Mello Family Crest, Coat of Arms and Name History

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MELLO

Historically, surnames have various sources of origins. In the case of the name Mello, it can be Italian, Dutch, or Belgian in origin. In Italian the term “mello” was usually added as a suffix to a given name. In doing so, it created a nickname of sorts indicating a close, endearing, loving relationship between the two parties. The Dutch or Belgian variation is topographical as it is the name of a place of region called Mellelo which translates to “a wooded area” or “grove”.

Surnames were often created by using an identifying factor about a person such as; a familiar geographical location or a topographical landmark found near the individuals home or birthplace, using one of their parent’s names to create a patriarchal or matriarchal surname, it referenced the person’s occupation, or a defining physical trait among other things. There was almost a limitless source from which surnames could be formed. Once adopted, surnames became hereditary and were passed from one generation to the next.

Surnames in Europe prior to the mid-sixteenth century were largely reserved for the noble class. In the small villages which existed during these earlier times, residents found little need for surnames as everyone in these communities knew each other and a given name would usually suffice. However, as population, growth, and expansions of villages gave way to towns and cities, for practical purposes, it became necessary to add a qualifier to a people’s names to distinguish them, one from another and to make the keeping of tax, census, and immigration records easier. Therefore, the nobles’ practice of surnames gained in popularity.

The task of keeping these records was primarily under the jurisdiction of the Church, local priories, and the government. This was due in large part to the fact that literacy was a skill usually found only among the nobles, the clergy, and government officials and scribes. Even so, there still often existed multiple variations of names which may be attributed to a number of factors. The origins of the surname, the lack of guidelines which existed for spelling, the native language from which the name originated, and the fact that many scribes who were charged with record keeping, spelled phonetically,among other things. Variations of the name may include but are not limited to; Mello; Mellune; Melun; Melunes; Mellun; Melune; Meluns; and Melluns among others.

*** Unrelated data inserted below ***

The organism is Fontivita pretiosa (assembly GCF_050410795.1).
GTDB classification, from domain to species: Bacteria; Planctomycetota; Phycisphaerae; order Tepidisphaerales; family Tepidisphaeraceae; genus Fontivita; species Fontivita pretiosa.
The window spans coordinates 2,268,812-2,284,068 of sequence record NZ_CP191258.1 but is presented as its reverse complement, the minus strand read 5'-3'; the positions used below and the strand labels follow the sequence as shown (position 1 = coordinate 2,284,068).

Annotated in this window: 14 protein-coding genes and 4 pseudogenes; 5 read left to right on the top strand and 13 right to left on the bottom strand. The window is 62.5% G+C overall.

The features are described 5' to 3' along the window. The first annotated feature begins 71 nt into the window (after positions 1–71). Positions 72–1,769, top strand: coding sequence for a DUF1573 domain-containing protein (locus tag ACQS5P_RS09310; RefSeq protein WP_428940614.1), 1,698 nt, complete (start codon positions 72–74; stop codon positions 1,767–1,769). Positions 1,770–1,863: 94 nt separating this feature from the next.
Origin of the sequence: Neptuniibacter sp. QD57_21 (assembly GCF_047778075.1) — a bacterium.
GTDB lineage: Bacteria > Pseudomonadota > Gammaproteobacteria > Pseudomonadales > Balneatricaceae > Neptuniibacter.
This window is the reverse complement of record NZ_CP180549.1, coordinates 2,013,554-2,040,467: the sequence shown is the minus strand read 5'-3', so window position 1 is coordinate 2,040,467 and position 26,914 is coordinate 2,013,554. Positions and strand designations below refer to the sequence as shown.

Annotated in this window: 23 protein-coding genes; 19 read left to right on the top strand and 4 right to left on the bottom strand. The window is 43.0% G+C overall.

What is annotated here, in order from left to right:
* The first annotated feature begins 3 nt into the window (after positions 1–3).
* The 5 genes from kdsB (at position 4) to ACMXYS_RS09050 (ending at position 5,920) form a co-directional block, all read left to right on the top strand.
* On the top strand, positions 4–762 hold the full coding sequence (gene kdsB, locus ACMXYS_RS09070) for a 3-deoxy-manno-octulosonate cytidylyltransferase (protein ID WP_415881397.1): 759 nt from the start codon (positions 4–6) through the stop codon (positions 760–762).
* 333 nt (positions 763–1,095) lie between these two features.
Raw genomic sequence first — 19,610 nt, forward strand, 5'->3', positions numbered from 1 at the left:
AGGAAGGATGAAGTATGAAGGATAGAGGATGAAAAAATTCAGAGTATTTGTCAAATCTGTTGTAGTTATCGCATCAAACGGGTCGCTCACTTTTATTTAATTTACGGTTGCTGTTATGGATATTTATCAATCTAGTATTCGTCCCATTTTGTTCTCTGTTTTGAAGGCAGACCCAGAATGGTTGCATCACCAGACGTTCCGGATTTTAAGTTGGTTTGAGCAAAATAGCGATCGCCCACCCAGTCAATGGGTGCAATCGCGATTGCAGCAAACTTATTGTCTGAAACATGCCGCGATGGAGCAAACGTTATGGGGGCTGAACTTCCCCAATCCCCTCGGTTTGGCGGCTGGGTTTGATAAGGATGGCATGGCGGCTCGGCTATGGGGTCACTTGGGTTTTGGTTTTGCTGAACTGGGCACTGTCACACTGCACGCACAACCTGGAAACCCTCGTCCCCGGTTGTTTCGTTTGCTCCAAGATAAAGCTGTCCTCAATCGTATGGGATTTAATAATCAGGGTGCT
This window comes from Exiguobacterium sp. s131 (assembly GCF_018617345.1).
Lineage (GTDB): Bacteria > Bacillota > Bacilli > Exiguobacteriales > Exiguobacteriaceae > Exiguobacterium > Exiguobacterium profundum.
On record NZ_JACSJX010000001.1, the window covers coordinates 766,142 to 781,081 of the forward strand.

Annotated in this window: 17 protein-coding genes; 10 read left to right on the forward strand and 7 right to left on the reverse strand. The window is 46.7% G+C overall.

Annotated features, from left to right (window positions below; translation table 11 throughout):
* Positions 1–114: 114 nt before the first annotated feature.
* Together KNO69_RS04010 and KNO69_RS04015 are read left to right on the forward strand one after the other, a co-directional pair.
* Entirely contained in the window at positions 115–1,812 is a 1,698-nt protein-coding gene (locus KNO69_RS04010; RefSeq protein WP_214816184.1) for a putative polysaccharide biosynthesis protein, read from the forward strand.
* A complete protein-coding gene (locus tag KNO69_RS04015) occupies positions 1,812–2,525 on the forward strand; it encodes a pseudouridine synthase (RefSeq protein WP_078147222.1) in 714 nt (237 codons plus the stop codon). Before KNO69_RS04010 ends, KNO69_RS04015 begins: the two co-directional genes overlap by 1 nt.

With the discovery of America and the addition to the British Commonwealth of countries such as Canada, Australia, and New Zealand, it was not long before people began to immigrate to these outlying areas. The use of surnames made tracking of immigrants easier. Some of the first recorded immigrants to America bearing the surname were Angelo Mello who landed and settled in New England in 1893 and Anna Mello who arrived in New York in 1897.

Worldwide, the highest concentration of people with the surname Mello are found in the United States, Australia, Argentina, Italy, Switzerland, and Luxembourg. By state, the largest percentile of those with the surname Mello live in Massachusetts, California, Maine, Nevada, New Hampshire, and Vermont.

There are many persons of note who bear this surname, such as American born biologist and professor, Craig Cameron Mello. Mello attended Brown University, he majored in biochemistry and molecular biology. He received his Sc.B., graduating in 1982. After completing his studies at Brown, Mello attended the University of Colorado, Boulder for his graduate studies in molecular, cellular, and developmental biology. He eventually moved to Harvard where he completed his Ph.D. In 1990. He became a fellow at the Fred Hutchinson Cancer Research Center.

In 1998, in a joint venture between Carnegie Institution for Science and the University of Massachusetts Medical School, Andrew Fire and Craig Mello, along with their colleagues, SiQun Xu, Mary Montgomery, Stephen Kostas, and Sam Driver, headed a research team working concentrating on Ribonucleic Acid (RNA). In 2006, the colleagues published a paper in the journal, Nature, detailing their findings. The director of the Medical Research Council’s Human Genetics Unit, Professor Nick Hastie categorized the paper as revolutionizing the way biological process an regulation was thought about. In 2006, Mellow and Fire along with their colleagues were awarded the Nobel Prize for Physiology or Medicine by Sweden’s Karolinska Institute.

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Blazons & Genealogy Notes

1) Az. three boars’ heads erased in bend ar. Crest—A mullet ar.
2) Ar. a bend betw. two lions’ heads erased sa.

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